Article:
BY: Warren Tenney

Water Main Breaks: Planning for the Unexpected

Published Sep 09, 2019

Every day, millions of gallons of treated water courses through miles of pipes buried deep under our feet. The water circulates through tanks and pumps, and through miles and miles of service lines that deliver water to our water meters and finally into our homes. Clean and safe water is such a precious commodity, which is why the cities invest enormous amounts of money and time preventing, detecting and fixing leaks in their vast water infrastructure.

Unexpected water line breaks happen mostly due to factors such as age, accidents and weather. They happen regardless of the time the water utility staffs dedicate to continually assessing their water and wastewater infrastructure to reduce water line breaks.  City water departments use the information from their assessments to create repair, replacement and expansion construction schedules, which helps minimize unplanned breaks.

Those unanticipated leaks and breaks are simply the reality when dealing with the expansive infrastructure that each of the ten AMWUA cities has. Collectively they maintain 30 water treatment plants, over 18,000 miles of water lines, 13,000 miles of wastewater lines, 142,000 fire hydrants and more than one million water meters. So, it is easy to understand how vital a maintenance and replacement plan is to their daily operations.

Water lines can reach nine feet in diameter and breaks in pipes that large can cause flooding and damage to roads and sometimes sidewalks. While some minor breaks can be repaired the same day with little disruption to the public, major water main breaks are far more labor intensive, and can require multiple crews operating backhoes and other large equipment. Regardless of the scale of the break, the cities strive to operate with as little disruption as possible, so they often turn valves on or off to reroute water and keep it flowing to businesses and homes. It takes a very large team of people to ensure these breaks are fixed as efficiently as possible. Often additional city workers from other departments are needed to protect buried cables and gas lines, while assistance with redirecting traffic might be a priority if it is impacting a major intersection. In addition, road repairs may be needed which requires the attention of road maintenance crews. Once the break is repaired, the water line must be flushed and the water quality tested to be certain, not only that the water line is once again clear, but to ensure water quality standards are always met.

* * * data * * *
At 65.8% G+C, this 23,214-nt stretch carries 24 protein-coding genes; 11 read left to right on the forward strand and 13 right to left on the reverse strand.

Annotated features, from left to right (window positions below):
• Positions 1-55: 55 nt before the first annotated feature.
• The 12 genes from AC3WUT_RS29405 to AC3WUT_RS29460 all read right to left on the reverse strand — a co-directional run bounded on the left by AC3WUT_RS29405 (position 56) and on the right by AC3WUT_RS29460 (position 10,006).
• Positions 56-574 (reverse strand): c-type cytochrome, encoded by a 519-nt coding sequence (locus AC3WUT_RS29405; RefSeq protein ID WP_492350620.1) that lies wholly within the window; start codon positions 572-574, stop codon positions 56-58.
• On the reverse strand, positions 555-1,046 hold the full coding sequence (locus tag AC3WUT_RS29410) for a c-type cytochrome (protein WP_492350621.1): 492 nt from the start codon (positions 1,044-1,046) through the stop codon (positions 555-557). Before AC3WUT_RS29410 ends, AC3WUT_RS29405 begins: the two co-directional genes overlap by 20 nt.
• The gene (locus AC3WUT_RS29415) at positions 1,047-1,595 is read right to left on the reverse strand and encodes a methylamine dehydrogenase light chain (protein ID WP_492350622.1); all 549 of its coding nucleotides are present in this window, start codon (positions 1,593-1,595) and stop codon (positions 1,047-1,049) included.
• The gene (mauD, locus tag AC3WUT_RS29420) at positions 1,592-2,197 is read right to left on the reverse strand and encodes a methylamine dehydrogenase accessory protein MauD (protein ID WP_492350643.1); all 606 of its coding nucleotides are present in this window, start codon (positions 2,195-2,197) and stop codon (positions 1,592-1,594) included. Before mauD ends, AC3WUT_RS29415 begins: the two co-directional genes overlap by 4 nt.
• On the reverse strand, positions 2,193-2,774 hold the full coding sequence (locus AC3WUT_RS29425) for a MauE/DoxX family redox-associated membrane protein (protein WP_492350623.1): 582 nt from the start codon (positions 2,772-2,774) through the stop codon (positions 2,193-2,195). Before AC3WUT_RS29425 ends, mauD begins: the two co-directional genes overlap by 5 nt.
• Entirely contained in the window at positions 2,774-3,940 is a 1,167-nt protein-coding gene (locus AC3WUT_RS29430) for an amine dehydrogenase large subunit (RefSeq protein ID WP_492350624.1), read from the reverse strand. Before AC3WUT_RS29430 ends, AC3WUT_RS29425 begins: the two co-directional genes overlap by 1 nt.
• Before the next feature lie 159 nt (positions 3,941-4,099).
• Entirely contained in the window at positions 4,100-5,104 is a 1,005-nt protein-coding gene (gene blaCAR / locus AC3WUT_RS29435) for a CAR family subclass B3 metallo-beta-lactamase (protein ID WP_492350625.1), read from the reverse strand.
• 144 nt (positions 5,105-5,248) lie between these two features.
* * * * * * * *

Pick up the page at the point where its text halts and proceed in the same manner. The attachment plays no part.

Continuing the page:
As part of their overall plan, the cities understand the importance of monitoring their systems, which is why municipalities utilize technology to track water throughout its system. This allows them to keep their eyes on each part of the water distribution system remotely and in real-time. Operators use this technology to review water distribution pumps on a continual basis while looking for subtle signs of a problem. Typical monitoring systems also send out automated alerts when it detects an obvious change in a distribution pump, such as a large drop or spike in pressure or when an out-of-service pump unexpectedly turns on. A sudden change in a city’s pressure could point to a variety of things such as firefighters utilizing a high volume of water and pressure to put out a fire, or maybe a construction site is filling a large water tank, or there is a break in the system.

The cities do not solely depend on computers to monitor their water systems.  Employees make regular onsite field inspections of the water distribution system. Also, if the computer program is interrupted, these employees can be on site within minutes to monitor the system for leaks or other problems, and make any needed adjustments allowing the water to continue to flow, which is always the goal.

Maintaining aging and expansive water distribution and collections systems is a constant and growing expense for your city and is a major component of your city’s water rates . This is why your city water professionals are continually fine-tuning their overall plan, and funding for timely replacement of this critical infrastructure, so expensive emergency repairs and disruption in service to customers is avoided as often as possible.

Infrastructure is a constant priority for the AMWUA cities. This includes making the financial commitment to invest in the maintenance, replacement, and expansion of their water infrastructure.  And just like all types of infrastructure which see daily use – transportation, telecommunications and other utilities such as power – they age and eventually must be replaced. That’s why planning and investing are key to ensure the reliability of water supplies, not just for tomorrow, but for the long-term.

For 50 years, Arizona Municipal Water Users Association has worked to protect our member cities’ ability to provide assured, safe and sustainable water supplies to their communities. For more water information visit .

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